Prostitutes who service truck-drivers and other travellers at the truck stops and border posts are said to use the same technique, which means they can present themselves to their clients in a satisfactory state several times a night. Just how painful sex becomes for the woman can be imagined. And with the pain come abrasions, splits and other injuries, which result in a greatly increased likelihood of the transmission of the Aids virus.

Our vice-president Enoch Kavindele, about whom I have been rude in the past, recently advised men who are not already circumcised to get it done soonest, as a protection against Aids. The advice sounded almost comic. But if it was designed to avoid split and bleeding foreskins suffered during dry sex, it makes sense. Good thinking for once, Enoch.

Health workers and other concerned people are well aware of how deeply these three fatal customs are woven into the fabric of Zambian society. Intensive efforts are being made to eradicate them, but like so many things in African society, any change at all is a long time coming.

True, ritual cleansing, in its sexual guise, is slowly becoming less common. Instead a new format has been devised, by which the widow is formally covered with mealie meal and then declared ‘cleansed’. But to the more tradition-minded woman, rolling around in some dusty maize flour is a pallid substitute for sleeping with her dead husband’s uncle. As for the dry-sex habit, health workers hand out plenty of advice to the prostitutes and their truck-driving clients. But prostitutes will, of course, do whatever their clients are willing to pay for, and truck-drivers, kings of the road in southern Africa, are not the types to have their sexual mores easily reversed. And the secret societies? What secret societies?

The fact is, those working to reduce the incidence of Aids in southern African countries are hoeing a hard row. In Zambia occasional posters and wall paintings shout the message. Schoolchildren are talked at interminably. Contraceptives are widely available to purchase, although even the cheapest is often beyond the means of a man who can afford to eat only perhaps once every two days.

In his State of the Union message President Bush promised trillions of dollars to fight HIV/Aids in Africa. Those of us with satellite television saw him do it. But his words were virtually ignored by our local newspapers, perhaps because our editors suspect that the White House has other things on its mind at present.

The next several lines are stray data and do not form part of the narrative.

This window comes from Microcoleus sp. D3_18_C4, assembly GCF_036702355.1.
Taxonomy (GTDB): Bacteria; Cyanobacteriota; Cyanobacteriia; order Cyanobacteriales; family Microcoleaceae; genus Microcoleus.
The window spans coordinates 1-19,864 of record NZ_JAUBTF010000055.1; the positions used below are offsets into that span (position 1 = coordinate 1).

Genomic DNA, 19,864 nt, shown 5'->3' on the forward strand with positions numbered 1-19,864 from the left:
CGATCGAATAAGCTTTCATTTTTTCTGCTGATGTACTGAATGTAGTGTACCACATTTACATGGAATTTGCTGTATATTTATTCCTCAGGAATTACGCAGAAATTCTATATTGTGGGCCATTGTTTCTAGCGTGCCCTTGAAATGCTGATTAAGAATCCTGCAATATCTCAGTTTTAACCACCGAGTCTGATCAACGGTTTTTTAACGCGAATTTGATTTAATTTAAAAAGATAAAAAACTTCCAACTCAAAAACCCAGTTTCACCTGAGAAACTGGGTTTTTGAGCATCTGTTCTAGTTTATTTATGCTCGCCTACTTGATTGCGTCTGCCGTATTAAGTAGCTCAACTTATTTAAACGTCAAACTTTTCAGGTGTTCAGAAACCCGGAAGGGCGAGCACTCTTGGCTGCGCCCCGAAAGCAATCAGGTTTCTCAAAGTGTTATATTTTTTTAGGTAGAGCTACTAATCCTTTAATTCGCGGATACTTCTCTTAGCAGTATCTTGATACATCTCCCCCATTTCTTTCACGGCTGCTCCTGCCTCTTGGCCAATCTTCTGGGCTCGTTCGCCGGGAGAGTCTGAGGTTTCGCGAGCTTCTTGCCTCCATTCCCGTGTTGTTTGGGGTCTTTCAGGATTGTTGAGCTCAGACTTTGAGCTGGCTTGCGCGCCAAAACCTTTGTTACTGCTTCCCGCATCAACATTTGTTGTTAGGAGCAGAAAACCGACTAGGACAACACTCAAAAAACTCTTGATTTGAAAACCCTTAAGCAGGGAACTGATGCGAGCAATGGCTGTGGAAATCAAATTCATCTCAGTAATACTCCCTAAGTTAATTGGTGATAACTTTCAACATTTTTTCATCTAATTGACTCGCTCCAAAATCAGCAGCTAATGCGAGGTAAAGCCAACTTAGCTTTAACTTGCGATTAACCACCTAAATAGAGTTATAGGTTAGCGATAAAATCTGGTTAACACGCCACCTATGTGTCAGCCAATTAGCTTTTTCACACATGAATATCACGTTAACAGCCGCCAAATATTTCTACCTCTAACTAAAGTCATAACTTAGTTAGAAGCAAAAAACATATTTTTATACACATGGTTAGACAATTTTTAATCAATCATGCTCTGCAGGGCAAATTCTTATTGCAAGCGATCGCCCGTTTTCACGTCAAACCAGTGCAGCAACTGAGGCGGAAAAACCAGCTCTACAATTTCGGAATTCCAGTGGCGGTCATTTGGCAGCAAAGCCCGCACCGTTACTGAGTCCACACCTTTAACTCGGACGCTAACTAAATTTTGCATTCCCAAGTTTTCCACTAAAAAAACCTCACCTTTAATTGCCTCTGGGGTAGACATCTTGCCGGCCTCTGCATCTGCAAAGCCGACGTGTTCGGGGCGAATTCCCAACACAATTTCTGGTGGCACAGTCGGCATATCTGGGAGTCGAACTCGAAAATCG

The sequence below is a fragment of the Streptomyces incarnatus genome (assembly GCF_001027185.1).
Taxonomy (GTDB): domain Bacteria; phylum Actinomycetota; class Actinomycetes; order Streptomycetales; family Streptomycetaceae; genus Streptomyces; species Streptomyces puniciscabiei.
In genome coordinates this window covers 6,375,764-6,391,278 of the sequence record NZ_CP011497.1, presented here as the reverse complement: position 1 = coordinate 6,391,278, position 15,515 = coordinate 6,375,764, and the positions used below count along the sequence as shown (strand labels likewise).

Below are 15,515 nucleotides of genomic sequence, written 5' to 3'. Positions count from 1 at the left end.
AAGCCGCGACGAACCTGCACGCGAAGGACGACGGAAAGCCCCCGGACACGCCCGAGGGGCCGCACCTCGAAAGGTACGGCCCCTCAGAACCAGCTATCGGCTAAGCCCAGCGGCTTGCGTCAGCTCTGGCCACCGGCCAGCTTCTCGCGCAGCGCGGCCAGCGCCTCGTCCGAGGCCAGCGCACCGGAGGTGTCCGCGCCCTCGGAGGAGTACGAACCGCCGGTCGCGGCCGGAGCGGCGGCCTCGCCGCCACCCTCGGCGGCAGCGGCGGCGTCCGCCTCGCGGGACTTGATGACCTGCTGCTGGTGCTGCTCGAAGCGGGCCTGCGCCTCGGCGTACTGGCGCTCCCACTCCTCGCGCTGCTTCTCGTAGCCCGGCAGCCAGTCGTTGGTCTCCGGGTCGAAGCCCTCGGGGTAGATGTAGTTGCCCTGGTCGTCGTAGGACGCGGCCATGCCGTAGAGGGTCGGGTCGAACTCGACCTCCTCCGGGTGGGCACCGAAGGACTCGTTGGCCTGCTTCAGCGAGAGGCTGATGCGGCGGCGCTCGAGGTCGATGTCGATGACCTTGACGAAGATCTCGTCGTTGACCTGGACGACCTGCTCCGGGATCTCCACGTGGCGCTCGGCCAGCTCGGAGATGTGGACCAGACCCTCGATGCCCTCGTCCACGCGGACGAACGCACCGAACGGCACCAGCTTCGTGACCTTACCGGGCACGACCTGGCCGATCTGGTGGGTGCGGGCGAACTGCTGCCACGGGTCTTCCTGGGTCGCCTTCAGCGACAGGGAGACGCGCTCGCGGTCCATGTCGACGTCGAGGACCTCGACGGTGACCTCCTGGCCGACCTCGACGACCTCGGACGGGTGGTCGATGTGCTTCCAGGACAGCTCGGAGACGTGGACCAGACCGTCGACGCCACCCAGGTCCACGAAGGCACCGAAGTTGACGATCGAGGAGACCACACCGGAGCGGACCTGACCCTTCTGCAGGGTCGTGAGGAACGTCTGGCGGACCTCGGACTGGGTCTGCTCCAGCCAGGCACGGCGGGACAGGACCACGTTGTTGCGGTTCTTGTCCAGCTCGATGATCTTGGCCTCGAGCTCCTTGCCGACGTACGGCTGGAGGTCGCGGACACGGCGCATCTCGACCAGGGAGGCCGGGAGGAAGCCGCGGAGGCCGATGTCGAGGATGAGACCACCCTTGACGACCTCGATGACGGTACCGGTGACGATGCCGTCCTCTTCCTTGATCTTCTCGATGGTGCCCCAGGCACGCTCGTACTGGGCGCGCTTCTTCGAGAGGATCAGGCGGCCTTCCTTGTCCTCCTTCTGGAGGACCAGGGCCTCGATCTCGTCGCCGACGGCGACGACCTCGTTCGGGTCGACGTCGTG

More American cash will, of course, buy more anti-retroviral drugs, which could save many lives and extend others. What’s more, many firms now supply their products to the region at cost. But even at cost they are still out of reach of people who have nothing. And, as the Weekly Telegraph reported recently, racketeers are now snapping up the drugs at their low African price and smuggling them back to Europe to sell at a vast profit.

Africa Wins Again, as the cynics here, and possibly those in Washington, will say. And another thing: here, even if the anti-retroviral drugs became available to the general populace, it is difficult to imagine how the necessary strict medical supervision of the patient could be carried out in the framework of our ramshackle social system.

There’s some hope for a few of us — a very few. If you’ve got a slow puncture and you’re rich enough, you can fly down to South Africa for expert treatment. Several prominent Zambians are said to do just that. The rest — almost everyone, in fact — sit and wait for the inevitable. Meanwhile, the funeral processions continue to trundle past my gates with ever-increasing frequency, and one is haunted by the feeling that the worst is yet to come.

Is there anything you can do to help? You can, of course, donate to the various charities that work in the field, and watch your cash go sluicing down the sink that we call ‘donor aid’. But there’s something else you can do, which costs nothing and which, cynics would say, is liable to be just as effective. It’s something that Zambians, citizens of a self-proclaimed Christian country, do all the time. You can pray for us.